I can better than. I hear it from my horse’s back. And it’s not limited to little dogs. “Oh Fe-Fe (Bruiser), settle down! That horsey is MUCH bigger than you and it might stomp you.” Yes, yes she might. Especially since you can’t bother to leash your dog while hiking the trails that bikers and equestrians also use. (Legally, I might add) I also love it when I’m riding and I have to yell ahead to hikers with loose dogs to please grab their (damn) dog and leash it. As I pass them they usually utter something equally stupid like, “I don’t see what your big problem is. My dog can’t hurt you. Your horse is MUCH bigger than him/her/us) Well, yes. Yes we are. And the minute your mid-to-medium sized monster lunges from your precarious grasp it will be all over but the crying. For you. And your dog. And that’s a promise. Because like Viggo said, “Nobody hurts my horse.”

    • AD February 24, 2015 at 6:22 pm #

      There are A LOT of dumb dog owners out there! Makes me really dislike them. My biggest concern with my dog around a horse is if my dog spooked a horse with a rider on it and the human got hurt! And of course the obvious of one swift kick to the head would kill my dog. And of course my dog can still bite a horse and the rider could go after me for astronomical horse vet fees for a little stitch.

      • rontuaru February 24, 2015 at 7:17 pm #

        The fact that you’ve even thought this through sets you apart from the vast majority who have not, and never will. I’ve had one serious dog/horse altercation in my 45 years of riding and believe me, the horse needed far more than a little stitch. It’s sickening, the damage that can be done to the underbelly of a horse by one medium-sized, tenacious dog. And I’ve also watched a horse break a dog’s jaw with a single well-placed kick. (Not my horse or dog) So yes, Fido takes one step too many toward us and it’s going to get ugly fast. I don’t care a whit if I come off looking like a jerk or a hardass, that’s a promise I will keep … for everyone’s sake.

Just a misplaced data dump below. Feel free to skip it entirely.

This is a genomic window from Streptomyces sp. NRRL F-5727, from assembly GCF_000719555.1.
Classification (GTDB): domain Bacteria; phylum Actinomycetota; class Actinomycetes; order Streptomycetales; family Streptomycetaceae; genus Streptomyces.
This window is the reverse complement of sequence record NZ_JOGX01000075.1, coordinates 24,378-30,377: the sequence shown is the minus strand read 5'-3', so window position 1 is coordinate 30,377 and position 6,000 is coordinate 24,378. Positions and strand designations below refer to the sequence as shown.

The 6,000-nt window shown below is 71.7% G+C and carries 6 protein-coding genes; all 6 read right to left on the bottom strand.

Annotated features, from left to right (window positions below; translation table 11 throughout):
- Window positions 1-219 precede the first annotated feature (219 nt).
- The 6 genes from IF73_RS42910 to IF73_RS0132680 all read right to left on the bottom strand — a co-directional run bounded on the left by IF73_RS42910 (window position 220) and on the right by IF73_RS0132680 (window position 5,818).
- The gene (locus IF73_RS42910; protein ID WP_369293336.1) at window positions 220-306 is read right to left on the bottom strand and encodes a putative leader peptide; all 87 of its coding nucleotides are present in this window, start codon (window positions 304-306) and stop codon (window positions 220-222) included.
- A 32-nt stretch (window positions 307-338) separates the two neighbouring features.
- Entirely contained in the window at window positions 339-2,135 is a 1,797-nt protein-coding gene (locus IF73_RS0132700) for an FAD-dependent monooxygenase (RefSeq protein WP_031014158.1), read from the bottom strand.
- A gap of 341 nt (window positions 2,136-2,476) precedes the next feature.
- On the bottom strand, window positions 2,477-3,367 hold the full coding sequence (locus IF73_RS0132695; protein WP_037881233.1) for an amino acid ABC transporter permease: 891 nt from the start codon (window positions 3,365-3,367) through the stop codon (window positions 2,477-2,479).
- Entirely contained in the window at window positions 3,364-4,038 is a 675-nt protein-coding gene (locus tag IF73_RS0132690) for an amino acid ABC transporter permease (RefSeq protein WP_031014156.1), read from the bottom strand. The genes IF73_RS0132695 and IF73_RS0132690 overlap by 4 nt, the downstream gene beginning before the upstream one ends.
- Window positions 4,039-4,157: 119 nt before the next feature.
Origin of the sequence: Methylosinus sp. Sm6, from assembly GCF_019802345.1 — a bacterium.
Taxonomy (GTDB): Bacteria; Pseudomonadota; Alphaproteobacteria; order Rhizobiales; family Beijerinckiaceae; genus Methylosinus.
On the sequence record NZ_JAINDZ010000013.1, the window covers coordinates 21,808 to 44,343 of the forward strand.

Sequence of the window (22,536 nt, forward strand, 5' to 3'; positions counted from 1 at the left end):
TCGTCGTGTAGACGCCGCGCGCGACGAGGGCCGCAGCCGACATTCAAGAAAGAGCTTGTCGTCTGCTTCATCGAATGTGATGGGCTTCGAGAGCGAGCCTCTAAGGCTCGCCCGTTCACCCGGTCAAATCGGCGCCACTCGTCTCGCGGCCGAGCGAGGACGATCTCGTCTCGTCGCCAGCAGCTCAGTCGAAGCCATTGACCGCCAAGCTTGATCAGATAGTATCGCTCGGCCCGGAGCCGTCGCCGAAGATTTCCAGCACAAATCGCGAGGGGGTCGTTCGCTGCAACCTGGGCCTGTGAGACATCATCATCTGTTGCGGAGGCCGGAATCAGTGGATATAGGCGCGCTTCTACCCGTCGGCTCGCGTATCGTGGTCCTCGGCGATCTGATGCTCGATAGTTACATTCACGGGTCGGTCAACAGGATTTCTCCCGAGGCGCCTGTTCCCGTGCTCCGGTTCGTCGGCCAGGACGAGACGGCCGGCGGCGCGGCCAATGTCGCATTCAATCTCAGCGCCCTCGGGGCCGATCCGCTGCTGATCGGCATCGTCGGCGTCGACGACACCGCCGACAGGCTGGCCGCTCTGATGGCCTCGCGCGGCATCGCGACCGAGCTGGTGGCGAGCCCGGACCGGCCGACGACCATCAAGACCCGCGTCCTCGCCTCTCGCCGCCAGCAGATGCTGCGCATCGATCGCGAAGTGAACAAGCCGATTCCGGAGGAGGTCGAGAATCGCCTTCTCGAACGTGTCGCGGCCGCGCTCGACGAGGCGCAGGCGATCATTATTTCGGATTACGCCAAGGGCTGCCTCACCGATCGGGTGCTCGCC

• Sarah Hindmarsh (@Creating_Kohla) February 24, 2015 at 8:27 pm #

      I totally feel you on this one. I was out riding one day and two completely out of control boxers came charging up to us (and they were attacking not playing) on a very narrow path with a steep drop to the river. I was VERY glad I was riding a stroppy chestnut mare that day. Most horses would have turned tail and run – the mare charged forwards grabbed one with her teeth and struck out at the other with her front feet. The owner leashed them after that.

  30. Caryl Ricca February 24, 2015 at 6:51 pm #

    My usual comment is, “Your schnoodle is scaring my pit bull.”

  31. RaeHughes February 24, 2015 at 8:31 pm #

    I firmly believe that ill mannered dogs of any size are a nuisance – more than a nuisance,- a danger to themselves and others. I really love it when their ill-mannered off-lead dog is charging towards my four leashed dogs. I sometimes walk all 4 together – but usually when I think that we are most likely to be alone or others will be walking there who also want to be around well mannered leashed dogs.

    Having 2 big male Labradors (40kg+ lean), a over-breed standard Border Collie bitch and a “special needs” little BC bitch, you can imagine the power that is leashed and walking quietly at my sides (2 on each). They are all really good on their own or in pairs (and it doesn’t matter how you mix the pairs up). But walking 4 together has taking a lot of training over a lot of years and a lot of confidence in my training – having face-planted a couple of times when the pack has gone to defend a pack-member. Yes, a little @@$&*^@$^(@! unleashed Chihuahua attacked my on-leash “special needs” BC (think autistic according to the behavioural experts). She is bottom of the pack and the others turned to defend her. Apparently that was my little girl’s fault for having pricked ears and being black and white and inciting the Chi to attack … I have asked behavioural experts how to train a pack not to defend a pack member but. apparently, I am on a hiding for nothing with that.